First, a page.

Aetna's 3rd quarter is shy of estimates Slumping stock falls another 10.5% after announcement


September 30, 1997|By BLOOMBERG NEWS

HARTFORD, Conn. -- Aetna Inc. said it will take a charge of up to $105 million in the third quarter because of higher managed health care costs, causing earnings to fall short of estimates.

The insurance and health care services company's shares fell 10.5 percent after the announcement, and are down about 31 percent since August on mounting concerns about rising medical costs and competition.

The news reflects the troubles that Aetna is having expanding into the managed health care business, particularly in integrating its $8.2 billion purchase of U.S. Healthcare Corp. At the same time, increased competition in the managed care, or health maintenance organization, industry is making it difficult for companies to increase prices to cover rising costs.

"The industry is under severe price pressures because of competition," said Ira Zuckerman, an analyst at Nutmeg Securities. "They aren't the only ones suffering."

The company's shares fell $8.50 yesterday to $81 in trading of 7.3 million shares, about five times the average daily volume in the past three months. The shares are down from a 52-week high of $118.125 in August.

Aetna, the biggest managed health care company in the United States, said it expects to earn 95 cents to $1.10 a share in the quarter -- below an average estimate of $1.31 a share in a recent survey of 11 analysts by IBES International Inc. "Recently, it became clear that HMO medical costs in this and prior periods were higher than we originally estimated," said Richard Huber, chief executive and president. "This new information has affected our outlook for the third and fourth quarters."

Some analysts said that, until now, Aetna didn't indicate that it was having any difficulty swallowing U.S. Healthcare.

"Aetna wasn't forthright with investors and that cuts into their credibility," said Cathy Seifert, an analyst with Standard & Poor's equity group. "Right now, I don't have any sense of when they will get things turned around."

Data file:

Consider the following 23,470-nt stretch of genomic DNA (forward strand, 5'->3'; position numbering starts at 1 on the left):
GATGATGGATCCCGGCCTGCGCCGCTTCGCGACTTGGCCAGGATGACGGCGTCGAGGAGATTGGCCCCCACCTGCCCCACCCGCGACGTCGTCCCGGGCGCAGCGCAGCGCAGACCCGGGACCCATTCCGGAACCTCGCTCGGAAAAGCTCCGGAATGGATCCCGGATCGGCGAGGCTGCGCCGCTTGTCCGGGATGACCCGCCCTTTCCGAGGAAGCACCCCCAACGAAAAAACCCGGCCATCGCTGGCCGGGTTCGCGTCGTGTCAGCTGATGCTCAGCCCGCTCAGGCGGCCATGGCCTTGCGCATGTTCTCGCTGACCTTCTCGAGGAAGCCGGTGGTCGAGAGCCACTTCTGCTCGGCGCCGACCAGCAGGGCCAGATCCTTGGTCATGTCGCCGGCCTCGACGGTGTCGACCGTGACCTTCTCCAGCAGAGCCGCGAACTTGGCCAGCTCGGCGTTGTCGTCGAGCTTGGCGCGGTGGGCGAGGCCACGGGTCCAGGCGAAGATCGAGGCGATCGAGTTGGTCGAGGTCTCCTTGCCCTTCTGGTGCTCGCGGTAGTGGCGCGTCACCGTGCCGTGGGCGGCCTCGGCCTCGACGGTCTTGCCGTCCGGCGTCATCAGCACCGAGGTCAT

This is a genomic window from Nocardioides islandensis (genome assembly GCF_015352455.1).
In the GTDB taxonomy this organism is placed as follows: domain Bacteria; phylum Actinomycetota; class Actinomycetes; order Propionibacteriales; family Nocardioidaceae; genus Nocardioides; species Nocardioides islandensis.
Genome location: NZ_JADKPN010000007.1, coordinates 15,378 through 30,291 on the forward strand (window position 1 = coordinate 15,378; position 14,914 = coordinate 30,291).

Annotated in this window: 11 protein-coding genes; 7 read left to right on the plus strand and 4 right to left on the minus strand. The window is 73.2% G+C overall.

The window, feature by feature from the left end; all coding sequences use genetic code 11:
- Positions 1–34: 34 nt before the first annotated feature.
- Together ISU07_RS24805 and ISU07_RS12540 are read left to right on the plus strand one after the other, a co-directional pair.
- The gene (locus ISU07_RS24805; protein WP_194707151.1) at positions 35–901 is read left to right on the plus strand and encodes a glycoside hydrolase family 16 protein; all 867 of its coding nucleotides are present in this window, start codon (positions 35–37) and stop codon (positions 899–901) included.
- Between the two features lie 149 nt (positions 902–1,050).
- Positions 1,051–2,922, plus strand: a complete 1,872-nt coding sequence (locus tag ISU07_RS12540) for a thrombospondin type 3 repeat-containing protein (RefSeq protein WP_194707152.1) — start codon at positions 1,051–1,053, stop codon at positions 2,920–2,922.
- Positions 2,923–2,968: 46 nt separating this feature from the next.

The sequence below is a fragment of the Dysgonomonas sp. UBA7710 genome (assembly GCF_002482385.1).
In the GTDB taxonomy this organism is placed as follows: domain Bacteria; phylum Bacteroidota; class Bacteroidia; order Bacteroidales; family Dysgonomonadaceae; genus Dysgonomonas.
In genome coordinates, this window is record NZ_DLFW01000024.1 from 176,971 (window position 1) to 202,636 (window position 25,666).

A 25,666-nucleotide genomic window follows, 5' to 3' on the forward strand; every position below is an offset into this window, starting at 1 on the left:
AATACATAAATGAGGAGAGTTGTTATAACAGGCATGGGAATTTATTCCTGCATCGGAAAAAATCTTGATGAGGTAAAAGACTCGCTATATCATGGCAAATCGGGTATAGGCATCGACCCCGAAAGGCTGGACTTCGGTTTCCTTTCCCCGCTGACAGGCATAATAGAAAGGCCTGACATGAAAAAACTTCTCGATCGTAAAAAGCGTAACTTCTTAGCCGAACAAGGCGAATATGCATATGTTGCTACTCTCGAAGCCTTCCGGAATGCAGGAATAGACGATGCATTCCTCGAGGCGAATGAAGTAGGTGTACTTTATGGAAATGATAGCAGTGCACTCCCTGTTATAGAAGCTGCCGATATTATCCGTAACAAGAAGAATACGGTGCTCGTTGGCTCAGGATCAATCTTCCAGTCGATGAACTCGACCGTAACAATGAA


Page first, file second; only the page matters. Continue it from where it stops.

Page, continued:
Huber said the company is also suffering from a higher level of unpaid medical claims in this and prior quarters, for which it expects to take a charge of $75 million to $105 million. Unpaid claims consist of insurance claims it has received, but hasn't paid, and claims for which it expects to be billed at higher-than-expected costs.

Also contributing is the cost of system integration, consolidating service centers and personnel training related to the U.S. Healthcare purchase.

"It's going to take us a little longer than expected to complete the integration," Huber said. "We have instituted a series of measures to better analyze and manage unpaid claims and to improve claims handling, which should help better control costs," he said.

It will be the second straight disappointing quarter for Aetna. The company's shares tumbled $14.25 to $102.75 after its second-quarter earnings report in early August signaled industry competition was mounting.

The company's purchase of U.S. Healthcare in July 1996 was part of a strategy to take advantage of the fast-growing managed care business. As part of that strategy, last year Aetna sold its slow growth property and casualty unit to Travelers Group Inc. for $4 billion.

Soon thereafter, Aetna said it would cut its work force by 13 percent, or 4,400 people, and take charges of $307 million.

Pub Date: 9/30/97

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